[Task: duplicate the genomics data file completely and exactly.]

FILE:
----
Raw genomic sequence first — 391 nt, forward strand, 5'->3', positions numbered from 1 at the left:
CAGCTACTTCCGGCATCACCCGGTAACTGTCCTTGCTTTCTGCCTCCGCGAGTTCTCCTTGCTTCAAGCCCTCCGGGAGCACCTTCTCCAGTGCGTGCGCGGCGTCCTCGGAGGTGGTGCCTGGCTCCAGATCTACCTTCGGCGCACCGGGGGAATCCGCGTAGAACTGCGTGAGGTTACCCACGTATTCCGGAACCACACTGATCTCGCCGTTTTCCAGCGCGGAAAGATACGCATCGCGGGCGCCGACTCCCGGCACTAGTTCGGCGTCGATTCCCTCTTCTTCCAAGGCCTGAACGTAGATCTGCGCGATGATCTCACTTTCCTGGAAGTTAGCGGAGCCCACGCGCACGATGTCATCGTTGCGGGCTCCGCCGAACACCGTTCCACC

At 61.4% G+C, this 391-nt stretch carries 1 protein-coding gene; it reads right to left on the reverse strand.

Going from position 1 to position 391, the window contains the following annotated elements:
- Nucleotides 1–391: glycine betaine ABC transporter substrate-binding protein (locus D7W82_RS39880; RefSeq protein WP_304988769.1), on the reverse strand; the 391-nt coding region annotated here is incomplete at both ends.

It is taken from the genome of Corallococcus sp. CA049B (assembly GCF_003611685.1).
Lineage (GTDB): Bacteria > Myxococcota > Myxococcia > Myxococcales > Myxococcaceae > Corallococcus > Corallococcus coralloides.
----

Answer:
Raw genomic sequence first — 391 nt, forward strand, 5'->3', positions numbered from 1 at the left:
CAGCTACTTCCGGCATCACCCGGTAACTGTCCTTGCTTTCTGCCTCCGCGAGTTCTCCTTGCTTCAAGCCCTCCGGGAGCACCTTCTCCAGTGCGTGCGCGGCGTCCTCGGAGGTGGTGCCTGGCTCCAGATCTACCTTCGGCGCACCGGGGGAATCCGCGTAGAACTGCGTGAGGTTACCCACGTATTCCGGAACCACACTGATCTCGCCGTTTTCCAGCGCGGAAAGATACGCATCGCGGGCGCCGACTCCCGGCACTAGTTCGGCGTCGATTCCCTCTTCTTCCAAGGCCTGAACGTAGATCTGCGCGATGATCTCACTTTCCTGGAAGTTAGCGGAGCCCACGCGCACGATGTCATCGTTGCGGGCTCCGCCGAACACCGTTCCACC

At 61.4% G+C, this 391-nt stretch carries 1 protein-coding gene; it reads right to left on the reverse strand.

Going from position 1 to position 391, the window contains the following annotated elements:
- Nucleotides 1–391: glycine betaine ABC transporter substrate-binding protein (locus D7W82_RS39880; RefSeq protein WP_304988769.1), on the reverse strand; the 391-nt coding region annotated here is incomplete at both ends.

It is taken from the genome of Corallococcus sp. CA049B (assembly GCF_003611685.1).
Lineage (GTDB): Bacteria > Myxococcota > Myxococcia > Myxococcales > Myxococcaceae > Corallococcus > Corallococcus coralloides.